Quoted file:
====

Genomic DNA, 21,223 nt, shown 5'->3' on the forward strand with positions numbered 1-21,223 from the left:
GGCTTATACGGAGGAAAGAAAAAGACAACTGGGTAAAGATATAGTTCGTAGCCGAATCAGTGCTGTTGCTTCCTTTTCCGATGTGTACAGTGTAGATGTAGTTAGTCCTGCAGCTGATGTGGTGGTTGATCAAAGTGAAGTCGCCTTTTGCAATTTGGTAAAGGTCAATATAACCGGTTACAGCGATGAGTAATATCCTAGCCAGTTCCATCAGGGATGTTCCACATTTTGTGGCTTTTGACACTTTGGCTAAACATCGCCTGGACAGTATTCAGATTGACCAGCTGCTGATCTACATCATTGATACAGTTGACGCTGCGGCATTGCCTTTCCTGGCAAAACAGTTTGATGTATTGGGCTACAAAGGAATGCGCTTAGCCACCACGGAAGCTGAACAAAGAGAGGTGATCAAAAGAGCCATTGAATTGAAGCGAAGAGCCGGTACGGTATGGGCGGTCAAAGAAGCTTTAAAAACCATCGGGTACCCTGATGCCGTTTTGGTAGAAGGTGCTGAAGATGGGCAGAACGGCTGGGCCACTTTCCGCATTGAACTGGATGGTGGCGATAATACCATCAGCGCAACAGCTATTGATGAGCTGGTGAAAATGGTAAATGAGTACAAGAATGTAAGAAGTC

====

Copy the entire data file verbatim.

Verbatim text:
Genomic DNA, 21,223 nt, shown 5'->3' on the forward strand with positions numbered 1-21,223 from the left:
GGCTTATACGGAGGAAAGAAAAAGACAACTGGGTAAAGATATAGTTCGTAGCCGAATCAGTGCTGTTGCTTCCTTTTCCGATGTGTACAGTGTAGATGTAGTTAGTCCTGCAGCTGATGTGGTGGTTGATCAAAGTGAAGTCGCCTTTTGCAATTTGGTAAAGGTCAATATAACCGGTTACAGCGATGAGTAATATCCTAGCCAGTTCCATCAGGGATGTTCCACATTTTGTGGCTTTTGACACTTTGGCTAAACATCGCCTGGACAGTATTCAGATTGACCAGCTGCTGATCTACATCATTGATACAGTTGACGCTGCGGCATTGCCTTTCCTGGCAAAACAGTTTGATGTATTGGGCTACAAAGGAATGCGCTTAGCCACCACGGAAGCTGAACAAAGAGAGGTGATCAAAAGAGCCATTGAATTGAAGCGAAGAGCCGGTACGGTATGGGCGGTCAAAGAAGCTTTAAAAACCATCGGGTACCCTGATGCCGTTTTGGTAGAAGGTGCTGAAGATGGGCAGAACGGCTGGGCCACTTTCCGCATTGAACTGGATGGTGGCGATAATACCATCAGCGCAACAGCTATTGATGAGCTGGTGAAAATGGTAAATGAGTACAAGAATGTAAGAAGTC